I agree with Sportgoofy, a healthy stint in the private sector would wake up both managers and staff. (Unfortunately no chance of that)

AshishB81's picture

Hi all -- long time listener!  I've had a few roles in front line union shop supervisory positions and I feel like I finally figured it out in my last role.  There is really a 5 fold approach to working successfully with a union that I have found.

Rule 1 - (Especially if the union is well entrenched and not going anywhere) RECOGNIZE that the Union is there -- they exist and are probably not going away.  More specifically, not thinking about what things would be like if the Union did not exist will protect any manager's sanity -- otherwise, you will keep thinking about how much easier things could be (which ignores the fact that a lot of the same issues exist in non-union environments and do not have the structure that a union provides).

Rule 2 - Communicate, communicate, communicate!  Specifically, if you over communicate with the union, you will find out that they have a genuine interest in the organization and in the well being of the organization.  This will help peel back the layers that make up the internal structure of the union and allow you to work with them, instead of feeling like you are working against them.  Also, you will learn that most of them really take a great deal of pride in their job, and it's that pride that if leveraged effectively can really move the dial with the entire group.  This process will often times reveal what concerns they have with management and why they do not like to be managed by just anyone.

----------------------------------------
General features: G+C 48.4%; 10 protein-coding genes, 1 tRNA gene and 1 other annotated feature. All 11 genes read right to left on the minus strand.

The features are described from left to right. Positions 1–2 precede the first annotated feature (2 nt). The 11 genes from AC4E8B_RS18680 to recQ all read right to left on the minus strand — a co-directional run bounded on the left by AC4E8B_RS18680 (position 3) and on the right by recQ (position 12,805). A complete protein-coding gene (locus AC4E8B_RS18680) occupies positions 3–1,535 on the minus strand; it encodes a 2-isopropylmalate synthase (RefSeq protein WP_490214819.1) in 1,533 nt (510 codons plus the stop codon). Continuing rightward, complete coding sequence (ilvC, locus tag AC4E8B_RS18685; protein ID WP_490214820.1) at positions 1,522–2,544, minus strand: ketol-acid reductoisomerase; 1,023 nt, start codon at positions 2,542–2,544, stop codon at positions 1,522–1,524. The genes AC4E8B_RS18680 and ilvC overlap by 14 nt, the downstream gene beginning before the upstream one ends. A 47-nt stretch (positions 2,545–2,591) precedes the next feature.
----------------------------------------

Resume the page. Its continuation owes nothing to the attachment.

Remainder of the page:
Rule 3 - Patience.  The union knows that they can outlast just about everyone that's there -- specifically they know that managers probably come and go and anyone that starts pushing too hard (without clearly establishing Rule 1 and Rule 2 and thereby establishing credibility) is more of a flash in the pan.  I found that it was always really frustrating to feel like I couldn't change things, but I realized that I just needed to have a good plan and to have my ducks in a row in order to really drive change.

Rule 4 - Accountability.  I notice that too often, depending on the culture, the union uses grievances as a method to 'punish' their managers.  My goal was to make the grievance process punishment for the union.  More specifically, I made the union steward schedule meetings with me to discuss grievances -- I would not discuss them at the union's discretion.  This is a terrible move if you do not have Rule 1, 2 and 3 from above though, as it can be yet another failure on the manager's part.  Also, I worked with the steward to have him and the rest of the union begin to self-discipline themselves.  Surprisingly, they used their own incentives (and lack thereof) to drive behaviors that were in alignment with our rules within the shop.

Rule 5 - Respect.  This should probably be Rule 1 or Rule 0.  I found that not acknowledging the knowledge or the people that work the union jobs in an appropriate manner takes a really long time to recover from. At the end of the day, these are all people, who have pride in what they do and the men and women they have become.  Any kind of embarrasment, intentioned or unintentioned has big ramifications (usually negative)

I'd be curious to see what the union's take is on this list -- it would be nice to see if I was accurate for multiple situations, or if it really only worked in the one!